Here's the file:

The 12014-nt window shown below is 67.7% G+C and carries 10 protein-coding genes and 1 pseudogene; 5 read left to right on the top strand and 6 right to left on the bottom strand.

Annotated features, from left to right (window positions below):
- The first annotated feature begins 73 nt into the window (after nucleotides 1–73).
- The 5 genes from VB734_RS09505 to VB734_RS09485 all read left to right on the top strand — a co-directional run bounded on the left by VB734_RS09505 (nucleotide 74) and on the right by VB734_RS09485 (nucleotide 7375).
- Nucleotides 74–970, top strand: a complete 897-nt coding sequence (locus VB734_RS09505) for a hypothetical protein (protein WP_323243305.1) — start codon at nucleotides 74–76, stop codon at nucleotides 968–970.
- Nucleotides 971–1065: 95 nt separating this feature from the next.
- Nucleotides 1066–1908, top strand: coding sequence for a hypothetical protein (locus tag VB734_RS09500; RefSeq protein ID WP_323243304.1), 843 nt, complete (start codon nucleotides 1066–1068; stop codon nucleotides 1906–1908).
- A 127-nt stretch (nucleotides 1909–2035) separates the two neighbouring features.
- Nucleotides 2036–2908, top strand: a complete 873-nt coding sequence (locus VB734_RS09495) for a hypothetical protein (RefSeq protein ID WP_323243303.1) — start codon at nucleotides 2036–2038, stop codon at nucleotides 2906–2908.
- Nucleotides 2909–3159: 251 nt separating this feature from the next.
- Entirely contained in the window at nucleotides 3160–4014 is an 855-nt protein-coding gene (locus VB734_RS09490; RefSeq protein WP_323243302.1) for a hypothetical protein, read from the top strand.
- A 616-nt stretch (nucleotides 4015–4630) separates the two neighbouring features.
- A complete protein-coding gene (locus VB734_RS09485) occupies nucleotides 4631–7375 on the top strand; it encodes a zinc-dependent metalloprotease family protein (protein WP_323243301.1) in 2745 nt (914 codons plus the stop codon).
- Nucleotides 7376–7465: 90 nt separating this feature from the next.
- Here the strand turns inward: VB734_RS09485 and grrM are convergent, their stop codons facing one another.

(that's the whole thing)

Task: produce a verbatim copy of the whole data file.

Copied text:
The 12014-nt window shown below is 67.7% G+C and carries 10 protein-coding genes and 1 pseudogene; 5 read left to right on the top strand and 6 right to left on the bottom strand.

Annotated features, from left to right (window positions below):
- The first annotated feature begins 73 nt into the window (after nucleotides 1–73).
- The 5 genes from VB734_RS09505 to VB734_RS09485 all read left to right on the top strand — a co-directional run bounded on the left by VB734_RS09505 (nucleotide 74) and on the right by VB734_RS09485 (nucleotide 7375).
- Nucleotides 74–970, top strand: a complete 897-nt coding sequence (locus VB734_RS09505) for a hypothetical protein (protein WP_323243305.1) — start codon at nucleotides 74–76, stop codon at nucleotides 968–970.
- Nucleotides 971–1065: 95 nt separating this feature from the next.
- Nucleotides 1066–1908, top strand: coding sequence for a hypothetical protein (locus tag VB734_RS09500; RefSeq protein ID WP_323243304.1), 843 nt, complete (start codon nucleotides 1066–1068; stop codon nucleotides 1906–1908).
- A 127-nt stretch (nucleotides 1909–2035) separates the two neighbouring features.
- Nucleotides 2036–2908, top strand: a complete 873-nt coding sequence (locus VB734_RS09495) for a hypothetical protein (RefSeq protein ID WP_323243303.1) — start codon at nucleotides 2036–2038, stop codon at nucleotides 2906–2908.
- Nucleotides 2909–3159: 251 nt separating this feature from the next.
- Entirely contained in the window at nucleotides 3160–4014 is an 855-nt protein-coding gene (locus VB734_RS09490; RefSeq protein WP_323243302.1) for a hypothetical protein, read from the top strand.
- A 616-nt stretch (nucleotides 4015–4630) separates the two neighbouring features.
- A complete protein-coding gene (locus VB734_RS09485) occupies nucleotides 4631–7375 on the top strand; it encodes a zinc-dependent metalloprotease family protein (protein WP_323243301.1) in 2745 nt (914 codons plus the stop codon).
- Nucleotides 7376–7465: 90 nt separating this feature from the next.
- Here the strand turns inward: VB734_RS09485 and grrM are convergent, their stop codons facing one another.